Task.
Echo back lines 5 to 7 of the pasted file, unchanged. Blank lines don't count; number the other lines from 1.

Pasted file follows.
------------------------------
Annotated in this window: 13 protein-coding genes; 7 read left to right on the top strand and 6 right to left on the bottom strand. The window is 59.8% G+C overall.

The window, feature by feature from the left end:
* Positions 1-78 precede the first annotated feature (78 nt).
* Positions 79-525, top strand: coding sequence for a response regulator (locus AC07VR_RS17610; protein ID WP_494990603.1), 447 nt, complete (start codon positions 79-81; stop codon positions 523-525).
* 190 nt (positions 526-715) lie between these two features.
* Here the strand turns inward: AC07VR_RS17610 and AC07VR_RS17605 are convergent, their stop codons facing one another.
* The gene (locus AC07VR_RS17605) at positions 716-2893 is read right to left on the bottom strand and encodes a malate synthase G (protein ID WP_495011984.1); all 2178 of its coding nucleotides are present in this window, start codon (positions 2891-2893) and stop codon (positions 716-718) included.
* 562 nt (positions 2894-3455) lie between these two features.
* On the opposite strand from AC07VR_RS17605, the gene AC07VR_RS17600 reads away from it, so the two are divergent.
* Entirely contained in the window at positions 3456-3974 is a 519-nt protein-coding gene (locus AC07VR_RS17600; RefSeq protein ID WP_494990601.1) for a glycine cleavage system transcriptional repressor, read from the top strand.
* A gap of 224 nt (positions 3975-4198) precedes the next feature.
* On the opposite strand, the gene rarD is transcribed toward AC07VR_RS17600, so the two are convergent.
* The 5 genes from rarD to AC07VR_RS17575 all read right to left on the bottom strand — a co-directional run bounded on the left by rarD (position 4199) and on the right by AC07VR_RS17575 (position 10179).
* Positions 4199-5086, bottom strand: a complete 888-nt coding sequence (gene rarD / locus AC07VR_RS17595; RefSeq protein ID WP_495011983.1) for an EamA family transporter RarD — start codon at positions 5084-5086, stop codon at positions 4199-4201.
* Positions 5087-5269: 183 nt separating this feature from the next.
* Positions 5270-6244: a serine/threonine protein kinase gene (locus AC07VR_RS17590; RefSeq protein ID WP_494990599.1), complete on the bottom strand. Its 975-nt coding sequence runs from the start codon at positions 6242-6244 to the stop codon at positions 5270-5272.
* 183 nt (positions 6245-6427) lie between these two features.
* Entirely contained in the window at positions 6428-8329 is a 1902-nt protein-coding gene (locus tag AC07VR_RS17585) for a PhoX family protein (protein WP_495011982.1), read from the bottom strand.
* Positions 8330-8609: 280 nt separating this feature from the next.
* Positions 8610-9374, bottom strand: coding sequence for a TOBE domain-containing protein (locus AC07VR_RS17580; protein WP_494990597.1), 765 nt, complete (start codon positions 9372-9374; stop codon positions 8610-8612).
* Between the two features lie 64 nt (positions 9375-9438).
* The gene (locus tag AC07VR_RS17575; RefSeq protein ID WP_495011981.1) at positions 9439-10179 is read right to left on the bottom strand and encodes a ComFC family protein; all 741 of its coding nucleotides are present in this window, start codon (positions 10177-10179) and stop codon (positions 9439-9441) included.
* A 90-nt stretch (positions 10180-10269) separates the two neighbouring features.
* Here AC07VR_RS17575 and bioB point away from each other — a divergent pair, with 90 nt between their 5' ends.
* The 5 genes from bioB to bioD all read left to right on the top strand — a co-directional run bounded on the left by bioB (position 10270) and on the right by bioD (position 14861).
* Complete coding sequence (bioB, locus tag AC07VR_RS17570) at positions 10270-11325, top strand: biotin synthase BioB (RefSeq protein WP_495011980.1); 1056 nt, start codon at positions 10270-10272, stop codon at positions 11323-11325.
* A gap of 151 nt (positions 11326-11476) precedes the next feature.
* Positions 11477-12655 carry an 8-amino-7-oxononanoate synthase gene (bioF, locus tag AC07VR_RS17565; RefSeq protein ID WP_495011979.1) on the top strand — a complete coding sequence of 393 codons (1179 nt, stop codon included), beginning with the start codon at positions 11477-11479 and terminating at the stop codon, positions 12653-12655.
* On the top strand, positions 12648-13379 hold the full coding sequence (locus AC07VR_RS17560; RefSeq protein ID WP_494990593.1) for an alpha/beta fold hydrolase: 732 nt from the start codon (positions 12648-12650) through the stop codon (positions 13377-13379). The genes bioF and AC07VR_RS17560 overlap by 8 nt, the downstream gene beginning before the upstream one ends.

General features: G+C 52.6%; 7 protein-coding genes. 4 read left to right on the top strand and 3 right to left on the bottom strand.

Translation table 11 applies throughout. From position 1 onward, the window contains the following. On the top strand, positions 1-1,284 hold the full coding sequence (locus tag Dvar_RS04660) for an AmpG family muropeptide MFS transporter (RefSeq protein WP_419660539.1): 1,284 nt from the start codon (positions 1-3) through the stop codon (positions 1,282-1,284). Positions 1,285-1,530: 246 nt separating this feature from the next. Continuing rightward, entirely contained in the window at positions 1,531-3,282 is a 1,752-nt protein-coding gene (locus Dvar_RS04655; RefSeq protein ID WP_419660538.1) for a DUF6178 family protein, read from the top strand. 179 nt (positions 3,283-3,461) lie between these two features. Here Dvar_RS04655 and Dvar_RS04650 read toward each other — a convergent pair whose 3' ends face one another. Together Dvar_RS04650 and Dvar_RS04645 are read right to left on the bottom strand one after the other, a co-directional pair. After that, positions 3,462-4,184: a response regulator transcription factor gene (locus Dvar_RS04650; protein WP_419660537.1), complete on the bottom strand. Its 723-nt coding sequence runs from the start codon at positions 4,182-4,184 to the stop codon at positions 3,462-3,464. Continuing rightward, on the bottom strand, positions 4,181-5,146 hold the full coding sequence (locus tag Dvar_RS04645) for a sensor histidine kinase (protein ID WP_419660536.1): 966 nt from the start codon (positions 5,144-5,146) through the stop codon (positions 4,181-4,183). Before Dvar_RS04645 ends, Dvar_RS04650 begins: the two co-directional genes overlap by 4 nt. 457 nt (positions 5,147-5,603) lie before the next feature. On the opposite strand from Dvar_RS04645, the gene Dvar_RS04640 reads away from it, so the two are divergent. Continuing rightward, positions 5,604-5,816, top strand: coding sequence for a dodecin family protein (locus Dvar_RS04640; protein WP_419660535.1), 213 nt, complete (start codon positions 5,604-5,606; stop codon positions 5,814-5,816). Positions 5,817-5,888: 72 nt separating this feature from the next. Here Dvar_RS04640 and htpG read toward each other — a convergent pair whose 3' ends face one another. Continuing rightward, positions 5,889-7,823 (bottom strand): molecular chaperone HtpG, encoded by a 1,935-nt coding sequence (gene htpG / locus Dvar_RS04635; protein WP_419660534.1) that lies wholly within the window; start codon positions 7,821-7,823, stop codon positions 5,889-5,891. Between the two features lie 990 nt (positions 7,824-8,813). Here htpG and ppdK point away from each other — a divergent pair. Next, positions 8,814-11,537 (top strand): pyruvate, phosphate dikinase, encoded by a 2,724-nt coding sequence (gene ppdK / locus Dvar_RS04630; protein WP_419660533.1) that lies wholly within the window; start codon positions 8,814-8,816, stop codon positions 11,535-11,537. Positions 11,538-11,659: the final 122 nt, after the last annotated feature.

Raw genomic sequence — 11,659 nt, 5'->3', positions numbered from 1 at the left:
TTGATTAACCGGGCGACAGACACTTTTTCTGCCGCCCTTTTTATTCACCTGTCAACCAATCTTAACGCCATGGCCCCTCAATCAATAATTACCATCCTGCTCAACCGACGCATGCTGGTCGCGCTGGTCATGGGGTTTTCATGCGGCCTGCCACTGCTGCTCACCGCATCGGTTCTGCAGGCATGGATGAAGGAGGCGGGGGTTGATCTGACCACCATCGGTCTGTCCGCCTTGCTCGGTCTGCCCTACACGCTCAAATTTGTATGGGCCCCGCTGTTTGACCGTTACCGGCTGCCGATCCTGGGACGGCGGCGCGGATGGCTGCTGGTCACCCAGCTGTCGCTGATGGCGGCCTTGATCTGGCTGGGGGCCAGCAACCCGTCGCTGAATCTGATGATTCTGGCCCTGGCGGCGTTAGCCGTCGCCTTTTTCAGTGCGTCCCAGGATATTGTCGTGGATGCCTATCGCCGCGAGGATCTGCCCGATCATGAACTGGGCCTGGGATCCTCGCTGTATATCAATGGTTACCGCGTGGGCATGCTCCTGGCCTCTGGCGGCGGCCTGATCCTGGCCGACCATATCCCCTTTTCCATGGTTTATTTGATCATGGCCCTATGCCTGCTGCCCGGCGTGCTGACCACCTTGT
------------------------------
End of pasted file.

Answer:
* 190 nt (positions 526-715) lie between these two features.
* Here the strand turns inward: AC07VR_RS17610 and AC07VR_RS17605 are convergent, their stop codons facing one another.
* The gene (locus AC07VR_RS17605) at positions 716-2893 is read right to left on the bottom strand and encodes a malate synthase G (protein ID WP_495011984.1); all 2178 of its coding nucleotides are present in this window, start codon (positions 2891-2893) and stop codon (positions 716-718) included.